Roger Mudd, longtime network TV newsman, dies at 93
FILE - In this Aug. 6, 2001, file photo, veteran journalist Roger Mudd tapes a segment for the History Channel at CBS studios in New York. Mudd, the longtime political correspondent and anchor for NBC and CBS who once stumped Sen. Edward Kennedy by simply asking why he wanted to be president, died Tuesday, March 9, 2021. CBS News says Mudd died Tuesday of complications of kidney failure at his home in McLean, Virginia. Besides work at CBS and NBC, he did stints on PBS’s “MacNeil/Lehrer NewsHour” and the History Channel. It was then that Mudd jumped to NBC as its chief Washington correspondent.
Rush Limbaugh, radio king and architect of right wing, dies
FILE - This Nov. 5, 2018 file photo shows radio personality Rush Limbaugh introducing President Donald Trump at the start of a campaign rally in Cape Girardeau, Mo. Limbaugh, the talk radio host who became the voice of American conservatism, has died. Ad“The Super Nova of American conservatism,” heralded Ann Coulter. “Lies are facts.”Rush Hudson Limbaugh III was born Jan. 12, 1951, in Cape Girardeau, Mo., to the former Mildred Armstrong and Rush Limbaugh Jr., who flew fighter planes in World War II and practiced law at home. Rush Limbaugh was on the air, and the public figure who would become known to millions essentially was born.
Rush Limbaugh, voice of American conservatism, has died
Limbaugh, the talk radio host who became the voice of American conservatism, has died. Unflinchingly conservative, wildly partisan, bombastically self-promoting and larger than life, Limbaugh galvanized listeners for more than 30 years with his talent for sarcastic, insult-laced commentary. “We’re supposed to be horrified by the protesters,” Limbaugh told his listeners the next day after the Jan. 6 attack. AdRush Hudson Limbaugh III was born Jan. 12, 1951, in Cape Girardeau, Missouri, to the former Mildred Armstrong, and Rush Limbaugh Jr., who flew fighter planes in World War II and practiced law at home. He attracts more listeners with just his voice than the rest of us could ever imagine,” Beck wrote in Time magazine in 2009.
Retiring Brokaw: Journalists should get out of power centers
Brokaw says he is retiring from NBC News after working at the network for 55 years. Brokaw, who turns 81 next month, announced last week that he's retiring from NBC News, where he worked for 55 years. He's been away from the power centers himself, and hasn't been to New York since before the onset of the coronavirus pandemic. Brokaw said he's impressed with the work of young journalists at NBC News and elsewhere, and is invested in seeing them succeed. “It was bang, bang, bang, just like that,” he said, “and it frankly astonished me, astonished my parents and my friends back in South Dakota.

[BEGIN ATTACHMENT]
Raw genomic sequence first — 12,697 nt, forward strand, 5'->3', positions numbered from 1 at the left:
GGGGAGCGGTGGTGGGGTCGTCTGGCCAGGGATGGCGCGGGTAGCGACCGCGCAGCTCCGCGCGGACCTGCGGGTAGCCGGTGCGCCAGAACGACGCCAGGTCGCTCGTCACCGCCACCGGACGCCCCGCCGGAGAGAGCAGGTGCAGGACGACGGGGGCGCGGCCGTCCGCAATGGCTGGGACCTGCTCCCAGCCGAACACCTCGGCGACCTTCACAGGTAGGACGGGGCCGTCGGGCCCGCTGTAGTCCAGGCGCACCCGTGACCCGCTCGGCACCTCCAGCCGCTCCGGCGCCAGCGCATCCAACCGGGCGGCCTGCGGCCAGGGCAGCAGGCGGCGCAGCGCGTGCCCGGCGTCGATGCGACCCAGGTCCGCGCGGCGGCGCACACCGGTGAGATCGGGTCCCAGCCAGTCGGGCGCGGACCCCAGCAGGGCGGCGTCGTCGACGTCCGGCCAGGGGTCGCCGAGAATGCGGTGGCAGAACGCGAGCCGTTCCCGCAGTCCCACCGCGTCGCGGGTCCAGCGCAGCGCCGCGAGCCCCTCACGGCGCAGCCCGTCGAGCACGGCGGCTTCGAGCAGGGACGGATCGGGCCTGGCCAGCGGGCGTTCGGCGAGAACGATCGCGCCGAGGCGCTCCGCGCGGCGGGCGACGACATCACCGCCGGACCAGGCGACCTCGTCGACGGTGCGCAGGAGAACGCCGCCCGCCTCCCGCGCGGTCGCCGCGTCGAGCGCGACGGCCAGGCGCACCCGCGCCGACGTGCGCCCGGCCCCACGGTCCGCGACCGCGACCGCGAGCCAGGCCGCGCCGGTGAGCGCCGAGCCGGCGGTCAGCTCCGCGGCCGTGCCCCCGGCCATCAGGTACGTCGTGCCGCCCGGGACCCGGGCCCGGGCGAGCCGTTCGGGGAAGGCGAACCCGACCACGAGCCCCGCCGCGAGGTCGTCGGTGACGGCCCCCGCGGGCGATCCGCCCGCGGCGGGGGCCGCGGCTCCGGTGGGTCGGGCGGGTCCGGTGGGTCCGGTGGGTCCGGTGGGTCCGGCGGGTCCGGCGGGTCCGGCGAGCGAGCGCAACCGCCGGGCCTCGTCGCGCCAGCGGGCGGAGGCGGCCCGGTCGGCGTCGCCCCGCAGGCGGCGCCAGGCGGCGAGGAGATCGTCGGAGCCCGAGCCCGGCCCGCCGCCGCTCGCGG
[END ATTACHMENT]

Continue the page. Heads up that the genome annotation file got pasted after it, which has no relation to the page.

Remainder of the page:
Tom Brokaw retiring from NBC News after 55 years
New York — NBC News veteran Tom Brokaw said Friday that he is retiring from the network after 55 years. Brokaw, author of "The Greatest Generation," was NBC's lead anchor at "Nightly News" and for big events for more than 20 years before giving way to Brian Williams in 2004. Brokaw began at NBC in its Los Angeles bureau in the 1960s, where he covered Ronald Reagan's first run for public office and the assassination of Robert F. Kennedy. Nathan Congleton/NBC via GettyBrokaw was a White House correspondent during Richard Nixon's presidency, and began co-hosting the "Today" show in 1976. "During one of the most complex and consequential eras in American history, a new generation of NBC News journalists, producers and technicians is providing America with timely, insightful and critically important information, 24/7," Brokaw said.cbsnews.com
Tom Brokaw says he's retiring from NBC News after 55 years
FILE - "NBC Nightly News" anchor Tom Brokaw delivers his closing remarks during his final broadcast, in New York on Dec. 1, 2004. Brokaw says he is retiring from NBC News after working at the network for 55 years. (AP Photo/Richard Drew, File)NEW YORK – Longtime NBC News anchor Tom Brokaw, once television news' most popular broadcaster as he told viewers about the biggest events of that late 20th Century, said Friday that he's retiring from television. In 2013, Brokaw was diagnosed with multiple myeloma, an incurable blood cancer that affects the bone marrow. Brokaw said the coronavirus pandemic, which has killed more than 400,000 Americans in the past year, was the country's greatest test since the Civil War.